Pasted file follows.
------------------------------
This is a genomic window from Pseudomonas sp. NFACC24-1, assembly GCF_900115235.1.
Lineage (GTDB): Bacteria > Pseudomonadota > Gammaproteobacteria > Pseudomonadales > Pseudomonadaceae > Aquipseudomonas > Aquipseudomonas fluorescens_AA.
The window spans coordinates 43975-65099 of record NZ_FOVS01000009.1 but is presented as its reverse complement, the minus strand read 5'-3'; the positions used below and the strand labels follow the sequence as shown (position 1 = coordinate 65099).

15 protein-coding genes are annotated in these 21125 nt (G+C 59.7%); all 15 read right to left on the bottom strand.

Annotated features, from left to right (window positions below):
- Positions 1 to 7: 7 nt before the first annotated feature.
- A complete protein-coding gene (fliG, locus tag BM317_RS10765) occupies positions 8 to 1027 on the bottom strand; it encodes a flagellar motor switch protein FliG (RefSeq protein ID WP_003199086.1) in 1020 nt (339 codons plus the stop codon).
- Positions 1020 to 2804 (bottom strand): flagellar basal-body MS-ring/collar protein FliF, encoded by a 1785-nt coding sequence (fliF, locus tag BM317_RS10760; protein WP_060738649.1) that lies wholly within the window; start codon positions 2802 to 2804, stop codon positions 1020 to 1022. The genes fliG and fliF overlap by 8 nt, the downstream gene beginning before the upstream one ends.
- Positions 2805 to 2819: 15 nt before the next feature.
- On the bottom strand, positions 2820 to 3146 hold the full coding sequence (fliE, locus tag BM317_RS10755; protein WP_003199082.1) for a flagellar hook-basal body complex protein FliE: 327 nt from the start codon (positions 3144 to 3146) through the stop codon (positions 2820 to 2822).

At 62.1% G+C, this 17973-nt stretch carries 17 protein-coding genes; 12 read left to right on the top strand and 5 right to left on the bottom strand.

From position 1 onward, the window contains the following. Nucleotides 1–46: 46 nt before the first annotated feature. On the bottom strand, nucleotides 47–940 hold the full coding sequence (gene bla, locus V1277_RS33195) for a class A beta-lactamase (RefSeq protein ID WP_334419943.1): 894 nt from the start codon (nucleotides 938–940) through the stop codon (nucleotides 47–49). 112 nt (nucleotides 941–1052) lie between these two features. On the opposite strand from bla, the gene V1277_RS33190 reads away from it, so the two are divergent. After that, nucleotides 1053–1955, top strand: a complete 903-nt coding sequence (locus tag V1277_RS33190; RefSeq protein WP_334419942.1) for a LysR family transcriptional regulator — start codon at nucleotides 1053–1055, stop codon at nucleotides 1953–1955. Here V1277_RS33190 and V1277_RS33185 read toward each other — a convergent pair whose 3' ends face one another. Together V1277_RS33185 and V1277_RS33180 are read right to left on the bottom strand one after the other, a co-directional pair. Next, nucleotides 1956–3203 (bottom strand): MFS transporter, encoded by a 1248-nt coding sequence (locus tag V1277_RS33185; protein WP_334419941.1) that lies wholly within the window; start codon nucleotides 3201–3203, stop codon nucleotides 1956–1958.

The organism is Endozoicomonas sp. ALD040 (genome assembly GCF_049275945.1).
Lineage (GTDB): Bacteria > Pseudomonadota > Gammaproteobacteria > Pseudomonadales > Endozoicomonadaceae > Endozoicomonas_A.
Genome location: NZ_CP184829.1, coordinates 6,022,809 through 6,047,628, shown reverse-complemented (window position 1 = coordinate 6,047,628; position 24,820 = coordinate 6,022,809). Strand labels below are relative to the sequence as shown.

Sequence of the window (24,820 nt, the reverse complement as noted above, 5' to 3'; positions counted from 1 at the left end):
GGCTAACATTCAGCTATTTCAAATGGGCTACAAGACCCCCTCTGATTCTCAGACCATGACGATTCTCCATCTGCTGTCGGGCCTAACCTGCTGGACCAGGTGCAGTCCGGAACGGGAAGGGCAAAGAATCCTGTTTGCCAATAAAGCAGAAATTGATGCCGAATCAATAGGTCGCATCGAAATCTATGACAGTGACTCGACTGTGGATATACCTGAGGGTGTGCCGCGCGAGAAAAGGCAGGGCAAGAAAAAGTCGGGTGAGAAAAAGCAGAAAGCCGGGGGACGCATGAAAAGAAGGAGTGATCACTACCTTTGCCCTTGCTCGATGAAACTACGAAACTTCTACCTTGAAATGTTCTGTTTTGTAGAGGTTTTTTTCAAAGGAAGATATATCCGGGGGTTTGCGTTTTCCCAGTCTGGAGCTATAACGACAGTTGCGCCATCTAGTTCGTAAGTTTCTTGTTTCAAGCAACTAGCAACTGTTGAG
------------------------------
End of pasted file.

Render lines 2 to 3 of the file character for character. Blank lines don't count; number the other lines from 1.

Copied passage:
Lineage (GTDB): Bacteria > Pseudomonadota > Gammaproteobacteria > Pseudomonadales > Pseudomonadaceae > Aquipseudomonas > Aquipseudomonas fluorescens_AA.
The window spans coordinates 43975-65099 of record NZ_FOVS01000009.1 but is presented as its reverse complement, the minus strand read 5'-3'; the positions used below and the strand labels follow the sequence as shown (position 1 = coordinate 65099).